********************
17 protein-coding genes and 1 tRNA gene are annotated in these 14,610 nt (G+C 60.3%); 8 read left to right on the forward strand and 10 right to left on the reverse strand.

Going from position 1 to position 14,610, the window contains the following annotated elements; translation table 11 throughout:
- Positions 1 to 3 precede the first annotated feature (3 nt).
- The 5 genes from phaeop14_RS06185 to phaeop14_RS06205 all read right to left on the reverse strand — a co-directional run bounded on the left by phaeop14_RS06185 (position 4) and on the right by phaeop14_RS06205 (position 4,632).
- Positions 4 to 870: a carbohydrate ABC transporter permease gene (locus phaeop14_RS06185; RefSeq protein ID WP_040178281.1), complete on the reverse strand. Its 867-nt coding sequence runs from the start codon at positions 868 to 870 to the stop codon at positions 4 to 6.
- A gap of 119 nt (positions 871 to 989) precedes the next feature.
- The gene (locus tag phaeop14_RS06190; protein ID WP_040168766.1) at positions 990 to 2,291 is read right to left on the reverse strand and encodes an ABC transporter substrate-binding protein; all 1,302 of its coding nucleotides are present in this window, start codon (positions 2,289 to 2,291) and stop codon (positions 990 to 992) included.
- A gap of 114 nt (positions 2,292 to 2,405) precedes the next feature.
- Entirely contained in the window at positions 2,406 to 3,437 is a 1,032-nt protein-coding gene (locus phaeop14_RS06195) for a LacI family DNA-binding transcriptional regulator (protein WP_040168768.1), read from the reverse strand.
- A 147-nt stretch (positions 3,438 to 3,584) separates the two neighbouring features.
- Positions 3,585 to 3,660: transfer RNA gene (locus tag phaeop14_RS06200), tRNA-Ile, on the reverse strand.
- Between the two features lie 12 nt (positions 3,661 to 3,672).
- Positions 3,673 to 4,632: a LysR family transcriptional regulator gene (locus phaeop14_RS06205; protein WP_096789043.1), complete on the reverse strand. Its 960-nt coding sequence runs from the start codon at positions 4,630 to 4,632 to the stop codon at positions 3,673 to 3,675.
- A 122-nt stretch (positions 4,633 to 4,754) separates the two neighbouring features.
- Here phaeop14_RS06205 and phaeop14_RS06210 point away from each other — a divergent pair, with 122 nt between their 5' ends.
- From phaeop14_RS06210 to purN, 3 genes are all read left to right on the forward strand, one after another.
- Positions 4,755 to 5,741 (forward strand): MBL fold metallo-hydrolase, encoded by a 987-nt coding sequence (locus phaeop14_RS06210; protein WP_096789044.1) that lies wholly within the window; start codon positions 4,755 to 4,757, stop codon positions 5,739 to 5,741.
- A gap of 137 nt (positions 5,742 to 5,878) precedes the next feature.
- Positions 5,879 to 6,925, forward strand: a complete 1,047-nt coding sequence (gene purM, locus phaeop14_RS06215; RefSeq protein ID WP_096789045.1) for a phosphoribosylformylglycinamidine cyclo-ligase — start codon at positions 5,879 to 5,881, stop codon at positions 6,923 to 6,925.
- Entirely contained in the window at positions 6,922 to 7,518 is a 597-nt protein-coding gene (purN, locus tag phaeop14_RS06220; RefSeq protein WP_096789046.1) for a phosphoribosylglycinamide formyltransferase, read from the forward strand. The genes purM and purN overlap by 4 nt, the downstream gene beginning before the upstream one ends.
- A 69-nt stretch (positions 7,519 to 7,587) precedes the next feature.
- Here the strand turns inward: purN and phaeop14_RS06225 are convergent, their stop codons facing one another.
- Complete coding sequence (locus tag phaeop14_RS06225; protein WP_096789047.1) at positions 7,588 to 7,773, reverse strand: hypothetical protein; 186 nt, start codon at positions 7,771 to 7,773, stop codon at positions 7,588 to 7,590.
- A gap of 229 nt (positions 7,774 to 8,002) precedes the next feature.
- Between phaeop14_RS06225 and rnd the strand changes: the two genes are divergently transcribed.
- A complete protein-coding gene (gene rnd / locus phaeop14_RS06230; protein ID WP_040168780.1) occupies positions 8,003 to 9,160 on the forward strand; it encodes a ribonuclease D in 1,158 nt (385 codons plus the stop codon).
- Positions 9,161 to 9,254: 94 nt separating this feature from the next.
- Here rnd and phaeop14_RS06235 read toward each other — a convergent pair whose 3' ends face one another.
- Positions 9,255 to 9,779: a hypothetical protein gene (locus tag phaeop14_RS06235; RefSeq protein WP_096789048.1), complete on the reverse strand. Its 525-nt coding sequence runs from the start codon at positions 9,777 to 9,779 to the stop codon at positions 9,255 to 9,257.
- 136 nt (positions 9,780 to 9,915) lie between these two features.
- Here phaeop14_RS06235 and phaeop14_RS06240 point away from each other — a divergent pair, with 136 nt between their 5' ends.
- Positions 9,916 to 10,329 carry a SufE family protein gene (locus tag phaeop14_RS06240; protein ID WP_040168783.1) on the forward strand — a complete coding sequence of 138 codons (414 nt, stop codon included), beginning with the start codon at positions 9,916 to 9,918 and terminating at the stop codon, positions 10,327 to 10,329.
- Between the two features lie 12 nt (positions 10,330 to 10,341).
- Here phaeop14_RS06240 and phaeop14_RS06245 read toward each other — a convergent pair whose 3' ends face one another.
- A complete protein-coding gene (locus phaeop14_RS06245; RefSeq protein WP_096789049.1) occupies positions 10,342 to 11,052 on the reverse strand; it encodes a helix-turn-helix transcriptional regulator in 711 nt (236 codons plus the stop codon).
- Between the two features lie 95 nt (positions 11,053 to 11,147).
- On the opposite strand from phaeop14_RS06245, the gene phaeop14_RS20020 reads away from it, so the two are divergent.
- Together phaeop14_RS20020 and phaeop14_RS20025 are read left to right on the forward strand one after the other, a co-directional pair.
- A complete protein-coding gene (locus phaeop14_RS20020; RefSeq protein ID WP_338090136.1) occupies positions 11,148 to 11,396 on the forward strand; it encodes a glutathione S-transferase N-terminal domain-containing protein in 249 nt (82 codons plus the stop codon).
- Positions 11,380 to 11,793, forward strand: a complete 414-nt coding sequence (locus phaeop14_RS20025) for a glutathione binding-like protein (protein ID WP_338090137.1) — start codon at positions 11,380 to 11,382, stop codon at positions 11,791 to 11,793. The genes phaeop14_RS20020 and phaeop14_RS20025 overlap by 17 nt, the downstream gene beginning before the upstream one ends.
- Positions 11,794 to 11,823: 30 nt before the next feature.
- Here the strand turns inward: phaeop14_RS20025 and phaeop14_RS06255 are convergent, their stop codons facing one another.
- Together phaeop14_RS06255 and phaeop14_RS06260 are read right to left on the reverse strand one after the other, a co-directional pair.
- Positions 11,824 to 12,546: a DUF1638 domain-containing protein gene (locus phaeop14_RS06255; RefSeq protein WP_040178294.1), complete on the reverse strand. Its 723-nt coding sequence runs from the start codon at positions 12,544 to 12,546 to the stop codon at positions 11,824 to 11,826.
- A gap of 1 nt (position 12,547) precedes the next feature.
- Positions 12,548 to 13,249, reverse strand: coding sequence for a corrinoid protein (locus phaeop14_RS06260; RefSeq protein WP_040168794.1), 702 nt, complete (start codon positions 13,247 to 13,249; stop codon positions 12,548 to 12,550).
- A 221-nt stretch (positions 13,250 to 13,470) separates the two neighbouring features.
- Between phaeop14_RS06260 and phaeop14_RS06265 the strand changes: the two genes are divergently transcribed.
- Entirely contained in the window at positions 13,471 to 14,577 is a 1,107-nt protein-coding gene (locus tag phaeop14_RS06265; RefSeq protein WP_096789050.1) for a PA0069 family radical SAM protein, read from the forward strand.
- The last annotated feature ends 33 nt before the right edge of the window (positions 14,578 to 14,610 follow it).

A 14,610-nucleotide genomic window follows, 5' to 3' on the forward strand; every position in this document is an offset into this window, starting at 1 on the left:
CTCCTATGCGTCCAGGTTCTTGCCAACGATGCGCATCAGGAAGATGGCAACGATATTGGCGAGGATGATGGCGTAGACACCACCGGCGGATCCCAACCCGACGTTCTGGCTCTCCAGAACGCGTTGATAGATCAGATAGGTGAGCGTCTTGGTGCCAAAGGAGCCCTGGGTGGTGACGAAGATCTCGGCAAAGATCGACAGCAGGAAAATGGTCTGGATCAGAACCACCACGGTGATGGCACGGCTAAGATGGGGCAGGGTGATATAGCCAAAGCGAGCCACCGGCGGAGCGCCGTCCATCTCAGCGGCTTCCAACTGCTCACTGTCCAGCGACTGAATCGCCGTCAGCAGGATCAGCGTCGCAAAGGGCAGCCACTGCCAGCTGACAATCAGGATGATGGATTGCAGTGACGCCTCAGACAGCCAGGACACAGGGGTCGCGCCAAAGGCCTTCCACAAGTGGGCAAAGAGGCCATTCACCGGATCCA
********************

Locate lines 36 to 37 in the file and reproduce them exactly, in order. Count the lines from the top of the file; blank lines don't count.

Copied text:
- Between the two features lie 95 nt (positions 11,053 to 11,147).
- On the opposite strand from phaeop14_RS06245, the gene phaeop14_RS20020 reads away from it, so the two are divergent.